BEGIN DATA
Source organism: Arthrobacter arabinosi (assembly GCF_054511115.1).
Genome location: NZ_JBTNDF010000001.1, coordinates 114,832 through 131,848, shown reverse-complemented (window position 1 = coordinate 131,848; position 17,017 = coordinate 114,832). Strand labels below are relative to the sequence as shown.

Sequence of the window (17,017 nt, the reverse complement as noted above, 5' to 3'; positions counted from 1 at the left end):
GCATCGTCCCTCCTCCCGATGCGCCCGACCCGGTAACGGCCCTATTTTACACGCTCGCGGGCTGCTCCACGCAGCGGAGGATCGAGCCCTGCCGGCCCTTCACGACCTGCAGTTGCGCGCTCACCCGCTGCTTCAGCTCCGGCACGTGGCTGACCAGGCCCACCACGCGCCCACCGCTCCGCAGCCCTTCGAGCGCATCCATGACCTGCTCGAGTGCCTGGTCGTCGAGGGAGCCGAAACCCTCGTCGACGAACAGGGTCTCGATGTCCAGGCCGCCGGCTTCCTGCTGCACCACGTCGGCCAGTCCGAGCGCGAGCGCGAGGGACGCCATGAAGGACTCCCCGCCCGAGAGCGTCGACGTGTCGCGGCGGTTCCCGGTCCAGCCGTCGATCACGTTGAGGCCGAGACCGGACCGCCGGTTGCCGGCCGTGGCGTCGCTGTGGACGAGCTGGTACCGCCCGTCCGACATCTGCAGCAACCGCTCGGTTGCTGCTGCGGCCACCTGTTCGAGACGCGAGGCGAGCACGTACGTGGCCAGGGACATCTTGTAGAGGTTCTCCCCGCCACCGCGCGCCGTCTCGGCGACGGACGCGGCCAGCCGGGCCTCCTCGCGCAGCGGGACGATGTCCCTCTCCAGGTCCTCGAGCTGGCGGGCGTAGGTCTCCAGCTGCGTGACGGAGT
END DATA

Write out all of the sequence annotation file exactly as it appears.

Source organism: Arthrobacter arabinosi (assembly GCF_054511115.1).
Genome location: NZ_JBTNDF010000001.1, coordinates 114,832 through 131,848, shown reverse-complemented (window position 1 = coordinate 131,848; position 17,017 = coordinate 114,832). Strand labels below are relative to the sequence as shown.

Sequence of the window (17,017 nt, the reverse complement as noted above, 5' to 3'; positions counted from 1 at the left end):
GCATCGTCCCTCCTCCCGATGCGCCCGACCCGGTAACGGCCCTATTTTACACGCTCGCGGGCTGCTCCACGCAGCGGAGGATCGAGCCCTGCCGGCCCTTCACGACCTGCAGTTGCGCGCTCACCCGCTGCTTCAGCTCCGGCACGTGGCTGACCAGGCCCACCACGCGCCCACCGCTCCGCAGCCCTTCGAGCGCATCCATGACCTGCTCGAGTGCCTGGTCGTCGAGGGAGCCGAAACCCTCGTCGACGAACAGGGTCTCGATGTCCAGGCCGCCGGCTTCCTGCTGCACCACGTCGGCCAGTCCGAGCGCGAGCGCGAGGGACGCCATGAAGGACTCCCCGCCCGAGAGCGTCGACGTGTCGCGGCGGTTCCCGGTCCAGCCGTCGATCACGTTGAGGCCGAGACCGGACCGCCGGTTGCCGGCCGTGGCGTCGCTGTGGACGAGCTGGTACCGCCCGTCCGACATCTGCAGCAACCGCTCGGTTGCTGCTGCGGCCACCTGTTCGAGACGCGAGGCGAGCACGTACGTGGCCAGGGACATCTTGTAGAGGTTCTCCCCGCCACCGCGCGCCGTCTCGGCGACGGACGCGGCCAGCCGGGCCTCCTCGCGCAGCGGGACGATGTCCCTCTCCAGGTCCTCGAGCTGGCGGGCGTAGGTCTCCAGCTGCGTGACGGAGT